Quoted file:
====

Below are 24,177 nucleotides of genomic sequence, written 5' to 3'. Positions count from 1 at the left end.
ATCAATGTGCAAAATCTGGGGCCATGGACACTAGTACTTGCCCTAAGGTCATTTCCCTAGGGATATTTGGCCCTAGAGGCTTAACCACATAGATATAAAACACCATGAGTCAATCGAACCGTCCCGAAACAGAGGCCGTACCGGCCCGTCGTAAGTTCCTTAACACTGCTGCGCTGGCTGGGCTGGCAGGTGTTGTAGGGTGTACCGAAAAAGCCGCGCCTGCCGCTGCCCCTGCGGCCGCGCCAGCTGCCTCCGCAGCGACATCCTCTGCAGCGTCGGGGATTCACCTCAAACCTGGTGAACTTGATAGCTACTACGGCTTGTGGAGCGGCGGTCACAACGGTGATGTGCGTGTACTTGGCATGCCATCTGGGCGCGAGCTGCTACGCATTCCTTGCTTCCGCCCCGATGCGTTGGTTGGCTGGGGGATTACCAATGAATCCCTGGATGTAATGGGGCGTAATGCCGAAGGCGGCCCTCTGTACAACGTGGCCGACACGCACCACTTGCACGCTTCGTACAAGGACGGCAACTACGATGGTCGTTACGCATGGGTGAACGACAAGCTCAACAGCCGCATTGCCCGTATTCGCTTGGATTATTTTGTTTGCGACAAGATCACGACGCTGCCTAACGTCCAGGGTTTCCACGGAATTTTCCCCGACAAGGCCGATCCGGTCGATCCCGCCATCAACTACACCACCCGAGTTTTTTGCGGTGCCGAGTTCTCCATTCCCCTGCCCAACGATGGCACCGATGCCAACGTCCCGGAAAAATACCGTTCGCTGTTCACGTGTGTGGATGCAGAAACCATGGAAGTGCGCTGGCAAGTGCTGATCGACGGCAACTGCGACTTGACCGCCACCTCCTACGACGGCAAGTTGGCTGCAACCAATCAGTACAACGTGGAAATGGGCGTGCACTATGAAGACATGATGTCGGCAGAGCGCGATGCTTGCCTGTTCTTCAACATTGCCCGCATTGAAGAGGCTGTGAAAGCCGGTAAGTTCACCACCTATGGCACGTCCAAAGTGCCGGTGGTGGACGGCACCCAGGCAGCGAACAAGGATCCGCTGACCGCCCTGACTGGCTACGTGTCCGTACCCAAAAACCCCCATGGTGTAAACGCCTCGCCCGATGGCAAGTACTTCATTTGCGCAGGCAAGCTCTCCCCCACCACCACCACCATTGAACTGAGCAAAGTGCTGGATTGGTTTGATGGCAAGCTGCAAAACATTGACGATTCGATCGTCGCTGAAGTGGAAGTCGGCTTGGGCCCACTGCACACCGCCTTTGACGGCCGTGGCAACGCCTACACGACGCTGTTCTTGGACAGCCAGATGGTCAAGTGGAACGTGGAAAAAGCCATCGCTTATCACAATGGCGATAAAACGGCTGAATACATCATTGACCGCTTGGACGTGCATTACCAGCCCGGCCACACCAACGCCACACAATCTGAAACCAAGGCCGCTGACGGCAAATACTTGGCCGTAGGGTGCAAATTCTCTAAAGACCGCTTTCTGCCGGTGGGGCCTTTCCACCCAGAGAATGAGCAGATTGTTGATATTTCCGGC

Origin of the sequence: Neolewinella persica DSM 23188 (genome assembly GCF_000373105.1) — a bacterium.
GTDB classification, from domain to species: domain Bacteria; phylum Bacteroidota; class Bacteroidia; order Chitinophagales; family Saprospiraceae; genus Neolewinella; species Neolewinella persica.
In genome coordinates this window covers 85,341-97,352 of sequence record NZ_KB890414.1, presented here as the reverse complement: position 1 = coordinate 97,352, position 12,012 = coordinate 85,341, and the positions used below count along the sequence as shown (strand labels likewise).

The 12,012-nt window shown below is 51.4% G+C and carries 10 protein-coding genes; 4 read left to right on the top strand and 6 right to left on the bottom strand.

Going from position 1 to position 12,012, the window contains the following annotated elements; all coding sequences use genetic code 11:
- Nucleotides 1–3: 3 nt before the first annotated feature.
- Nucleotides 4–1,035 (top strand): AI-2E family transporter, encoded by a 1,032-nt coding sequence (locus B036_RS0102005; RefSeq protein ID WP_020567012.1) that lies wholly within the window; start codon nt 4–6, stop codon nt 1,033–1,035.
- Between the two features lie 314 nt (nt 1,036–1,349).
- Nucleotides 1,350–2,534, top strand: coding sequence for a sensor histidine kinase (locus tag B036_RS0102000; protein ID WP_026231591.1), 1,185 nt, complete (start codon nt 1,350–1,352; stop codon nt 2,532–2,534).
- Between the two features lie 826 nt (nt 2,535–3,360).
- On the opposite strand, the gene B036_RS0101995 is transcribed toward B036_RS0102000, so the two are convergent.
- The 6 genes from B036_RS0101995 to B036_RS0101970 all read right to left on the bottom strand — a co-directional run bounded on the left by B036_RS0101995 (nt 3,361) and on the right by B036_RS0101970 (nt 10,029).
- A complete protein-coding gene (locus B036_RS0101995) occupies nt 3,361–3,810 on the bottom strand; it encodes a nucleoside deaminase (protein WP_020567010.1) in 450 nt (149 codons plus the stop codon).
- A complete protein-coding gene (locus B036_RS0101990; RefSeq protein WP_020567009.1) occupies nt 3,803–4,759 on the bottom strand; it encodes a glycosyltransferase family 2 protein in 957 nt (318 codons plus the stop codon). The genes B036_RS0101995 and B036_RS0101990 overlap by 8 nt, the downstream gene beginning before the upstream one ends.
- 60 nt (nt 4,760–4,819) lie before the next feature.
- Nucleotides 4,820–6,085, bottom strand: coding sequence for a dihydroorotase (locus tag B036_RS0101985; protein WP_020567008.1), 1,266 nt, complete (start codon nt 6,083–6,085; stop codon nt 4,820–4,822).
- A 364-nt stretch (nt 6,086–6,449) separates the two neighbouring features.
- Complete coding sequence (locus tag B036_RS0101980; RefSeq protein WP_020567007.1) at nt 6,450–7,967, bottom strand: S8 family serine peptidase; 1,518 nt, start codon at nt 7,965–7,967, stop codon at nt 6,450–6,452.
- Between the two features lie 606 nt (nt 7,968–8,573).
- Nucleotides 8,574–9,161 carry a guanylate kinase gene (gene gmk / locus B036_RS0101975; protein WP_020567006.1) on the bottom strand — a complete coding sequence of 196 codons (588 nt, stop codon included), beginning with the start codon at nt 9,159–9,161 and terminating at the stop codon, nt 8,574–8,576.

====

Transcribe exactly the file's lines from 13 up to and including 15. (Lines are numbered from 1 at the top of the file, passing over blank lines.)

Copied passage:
- On the opposite strand, the gene B036_RS0101995 is transcribed toward B036_RS0102000, so the two are convergent.
- The 6 genes from B036_RS0101995 to B036_RS0101970 all read right to left on the bottom strand — a co-directional run bounded on the left by B036_RS0101995 (nt 3,361) and on the right by B036_RS0101970 (nt 10,029).
- A complete protein-coding gene (locus B036_RS0101995) occupies nt 3,361–3,810 on the bottom strand; it encodes a nucleoside deaminase (protein WP_020567010.1) in 450 nt (149 codons plus the stop codon).